IFA boss in Wexford says the county is the worst hit by drought
While we have seen some rainfall over the past week, it's only a drop in the ocean compared to what farmers need to see themselves through some of the most difficult weather conditions in recent memory.
Having battled through a long, wet and snow-filled winter, farmers only had around a month of normal weather this year before they were faced with drought conditions.
With many already using winter's feed, a major crisis is pending and it was against this backdrop that IFA national president Joe Healy arrived in Enniscorthy last Thursday to meet with farmers and see if there's any more the association can do to help.
"The South East and Wexford are without doubt among the worst areas hit," told the Wexford People.
"The whole country was bad, but in the West and North West, we've seen adequate amounts of rain for the past fortnight. Wexford hasn't had that yet. Farmers had hoped to replenish yards with stock following a long difficult winter. But most farmers have fed out their first cut of silage and are now grazing the second."
Mr Healy said that the IFA was lobbying hard for farmers and proposed that the government take urgent action on things such as the delivery of low-cost loans, flexibility in relation to fertiliser and slurry and providing incentives for tillage farmers to grow fodder crops on harvested lands. Mr Healy is also calling on the Minister for Agriculture to immediately reactivate the fodder import scheme which was available earlier this year and outline what steps are being taken to alleviate the crisis.
"As a matter of urgency, Minister Creed must now clarify what exact measures he has sought and is seeking from Brussels,' he said. 'It is reported today that no formal request has been submitted by the minister for a number of derogations that are needed under the GLAS scheme to help farmers to save more fodder before the winter."
As farmers entered the hall at the IFA centre, many of them tried to remain upbeat, despite being very firmly pinned to their collars. One farmer spoke of having to spend an extra €3,400 per week in comparison to last year to keep 150 cows fed. Many farmers have accused processors and suppliers of profiteering and taking advantage of the dire straights that farmers are in.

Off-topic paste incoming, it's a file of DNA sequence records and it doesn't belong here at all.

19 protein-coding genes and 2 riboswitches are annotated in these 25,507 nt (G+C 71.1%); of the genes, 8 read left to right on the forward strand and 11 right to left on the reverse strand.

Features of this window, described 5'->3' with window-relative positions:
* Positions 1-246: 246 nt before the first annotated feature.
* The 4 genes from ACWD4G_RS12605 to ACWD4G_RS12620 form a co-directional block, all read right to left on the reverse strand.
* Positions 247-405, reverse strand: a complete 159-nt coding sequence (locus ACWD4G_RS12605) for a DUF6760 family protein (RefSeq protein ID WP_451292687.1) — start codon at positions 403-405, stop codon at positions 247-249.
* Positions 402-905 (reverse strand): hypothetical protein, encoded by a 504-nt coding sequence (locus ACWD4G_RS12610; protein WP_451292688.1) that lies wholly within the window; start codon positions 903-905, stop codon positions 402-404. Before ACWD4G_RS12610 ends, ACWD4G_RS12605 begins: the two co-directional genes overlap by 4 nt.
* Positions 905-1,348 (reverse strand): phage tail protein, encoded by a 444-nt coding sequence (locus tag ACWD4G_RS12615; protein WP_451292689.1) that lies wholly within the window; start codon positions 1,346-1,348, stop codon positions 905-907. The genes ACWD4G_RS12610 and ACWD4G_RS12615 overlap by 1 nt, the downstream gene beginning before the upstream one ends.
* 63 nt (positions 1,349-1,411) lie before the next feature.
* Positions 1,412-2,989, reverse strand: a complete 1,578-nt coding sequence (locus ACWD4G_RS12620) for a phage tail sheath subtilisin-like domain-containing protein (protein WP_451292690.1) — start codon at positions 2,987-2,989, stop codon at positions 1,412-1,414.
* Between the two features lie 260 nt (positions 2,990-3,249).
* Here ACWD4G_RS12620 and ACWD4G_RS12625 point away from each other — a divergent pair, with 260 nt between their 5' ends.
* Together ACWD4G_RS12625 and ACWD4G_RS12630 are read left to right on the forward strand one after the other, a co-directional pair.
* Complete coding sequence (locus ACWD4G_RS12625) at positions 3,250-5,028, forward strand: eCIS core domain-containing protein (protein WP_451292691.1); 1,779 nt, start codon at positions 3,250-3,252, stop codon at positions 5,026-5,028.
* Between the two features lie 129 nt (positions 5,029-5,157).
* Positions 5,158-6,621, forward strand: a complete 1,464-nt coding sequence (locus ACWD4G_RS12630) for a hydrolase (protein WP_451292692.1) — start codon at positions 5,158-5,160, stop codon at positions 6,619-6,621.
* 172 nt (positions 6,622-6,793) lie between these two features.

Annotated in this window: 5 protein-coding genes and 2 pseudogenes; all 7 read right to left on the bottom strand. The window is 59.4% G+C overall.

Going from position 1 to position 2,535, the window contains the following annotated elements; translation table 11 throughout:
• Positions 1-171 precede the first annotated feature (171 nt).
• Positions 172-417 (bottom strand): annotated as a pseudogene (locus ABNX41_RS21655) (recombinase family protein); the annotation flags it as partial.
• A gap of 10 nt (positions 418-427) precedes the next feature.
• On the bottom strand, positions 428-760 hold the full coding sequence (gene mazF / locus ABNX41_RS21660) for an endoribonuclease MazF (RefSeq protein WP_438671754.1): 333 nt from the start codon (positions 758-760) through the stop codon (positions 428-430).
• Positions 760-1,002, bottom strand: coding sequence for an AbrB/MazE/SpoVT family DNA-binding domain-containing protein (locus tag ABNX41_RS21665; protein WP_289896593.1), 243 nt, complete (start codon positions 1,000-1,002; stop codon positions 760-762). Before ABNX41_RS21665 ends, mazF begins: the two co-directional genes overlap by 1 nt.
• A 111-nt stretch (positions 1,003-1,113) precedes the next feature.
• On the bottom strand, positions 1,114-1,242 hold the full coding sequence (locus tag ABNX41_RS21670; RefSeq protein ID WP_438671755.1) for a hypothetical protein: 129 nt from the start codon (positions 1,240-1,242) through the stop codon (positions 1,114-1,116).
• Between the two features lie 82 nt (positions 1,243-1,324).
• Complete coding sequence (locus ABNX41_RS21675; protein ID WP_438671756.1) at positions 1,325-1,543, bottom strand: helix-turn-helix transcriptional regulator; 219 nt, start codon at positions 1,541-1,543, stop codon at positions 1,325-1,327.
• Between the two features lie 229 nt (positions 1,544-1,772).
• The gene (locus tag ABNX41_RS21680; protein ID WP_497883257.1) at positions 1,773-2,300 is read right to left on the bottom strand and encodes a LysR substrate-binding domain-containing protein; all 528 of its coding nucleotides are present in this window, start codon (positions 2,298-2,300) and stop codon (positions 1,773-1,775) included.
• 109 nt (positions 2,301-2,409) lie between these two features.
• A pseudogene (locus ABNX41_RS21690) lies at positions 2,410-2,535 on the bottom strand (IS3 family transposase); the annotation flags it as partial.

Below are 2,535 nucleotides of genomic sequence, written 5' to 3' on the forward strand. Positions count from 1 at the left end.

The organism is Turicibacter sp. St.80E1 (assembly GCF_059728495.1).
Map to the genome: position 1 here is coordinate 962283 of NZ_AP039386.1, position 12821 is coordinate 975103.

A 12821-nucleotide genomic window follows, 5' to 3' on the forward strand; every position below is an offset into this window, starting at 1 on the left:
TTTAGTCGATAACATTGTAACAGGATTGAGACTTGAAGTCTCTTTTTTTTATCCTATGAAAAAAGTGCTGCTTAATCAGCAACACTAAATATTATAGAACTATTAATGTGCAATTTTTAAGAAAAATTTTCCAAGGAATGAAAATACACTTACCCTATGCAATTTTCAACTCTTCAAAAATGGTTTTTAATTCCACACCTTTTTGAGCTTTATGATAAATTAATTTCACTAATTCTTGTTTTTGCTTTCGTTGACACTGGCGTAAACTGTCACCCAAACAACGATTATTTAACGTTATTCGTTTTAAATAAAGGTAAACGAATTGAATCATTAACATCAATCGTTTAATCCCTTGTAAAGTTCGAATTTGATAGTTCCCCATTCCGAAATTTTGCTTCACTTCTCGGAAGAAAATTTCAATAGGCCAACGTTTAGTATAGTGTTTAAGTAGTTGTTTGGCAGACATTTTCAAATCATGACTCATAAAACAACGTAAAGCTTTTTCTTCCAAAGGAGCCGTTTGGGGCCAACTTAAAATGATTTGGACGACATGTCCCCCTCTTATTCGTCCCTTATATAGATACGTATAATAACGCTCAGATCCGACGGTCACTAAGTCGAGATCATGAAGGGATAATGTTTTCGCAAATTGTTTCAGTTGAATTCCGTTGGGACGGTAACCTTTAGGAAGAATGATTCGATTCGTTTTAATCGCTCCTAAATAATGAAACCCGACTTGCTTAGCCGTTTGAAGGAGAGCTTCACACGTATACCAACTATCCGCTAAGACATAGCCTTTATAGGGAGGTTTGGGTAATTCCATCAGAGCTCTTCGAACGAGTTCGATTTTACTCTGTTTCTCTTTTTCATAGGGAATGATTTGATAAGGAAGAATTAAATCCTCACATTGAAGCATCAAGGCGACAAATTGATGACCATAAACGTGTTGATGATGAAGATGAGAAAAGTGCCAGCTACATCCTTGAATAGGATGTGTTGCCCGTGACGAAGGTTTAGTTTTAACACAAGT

"There's definite profiteering going on by the factories," one local farmer said. "€160 a head is gone off the price of cattle in the last six week period. The factories are profiteering in areas worst hit by the drought. This is what's having the biggest impact."
While there had been some grumbling from certain areas over the IFA's engagement with this issue, Mr Healy says that it's something they are looking at.
"We are calling on the processors not to take advantage of an unprecedented situation," he said.
"It has been an issue and factories have dropped the price of cattle over the last six weeks, knowing that farmers are trying to unload stock. I would urge that factories would be responsible in this situation. Similarly I would urge a maximum payout for dairy farmers and we've met with vegetable retailers in recent weeks and they've committed to an increase in prices."
The county IFA chairman said that farmers right across Wexford are in dire straits.
"Wexford in my opinion is the worst in the country at the moment," he said.
"We are a very active county and provide 10% of the total agricultural output for the country. This has been unprecedented weather. I know that silage stocks on certain farms are well below 50%. We're calling for the government to take a number of small measures that will have a big impact. Really at the moment, we're depending on a really good back end to the year and high growth, but unfortunately we're at the mercy of the weather."
South Leinster IFA chairman Tom Short agreed that Wexford farmers were facing an incredibly difficult situation.
"I look after eight counties and Wexford is probably the worst hit, south Wexford in particular," he said.
"Some colour is beginning to come back with the little bit of rainfall in recent days, but it would take two or three weeks of rainfall to see any significant growth. Glanbia at the moment are estimating that the country is about 3milion bales short of where we need to be. The government needs to get pro-active and do what needs to be done. Small measures, such as extending the dates for the spreading of fertiliser, could make a huge difference. We need to see action now before it's too late."
Meanwhile, farmers across the county are left looking to the skies. They are being forced to spend out excessive amounts of money on feed and are simply hoping for the best.
"There will be a mass exodus out of farming, make no mistake about it," one under pressure farmer said.
"Lads are still trying to buy fodder, but it cannot be bought at any price. The cost of feed is astronomical. People are spending thousands more than usual every week just to keep things going. Something has to give."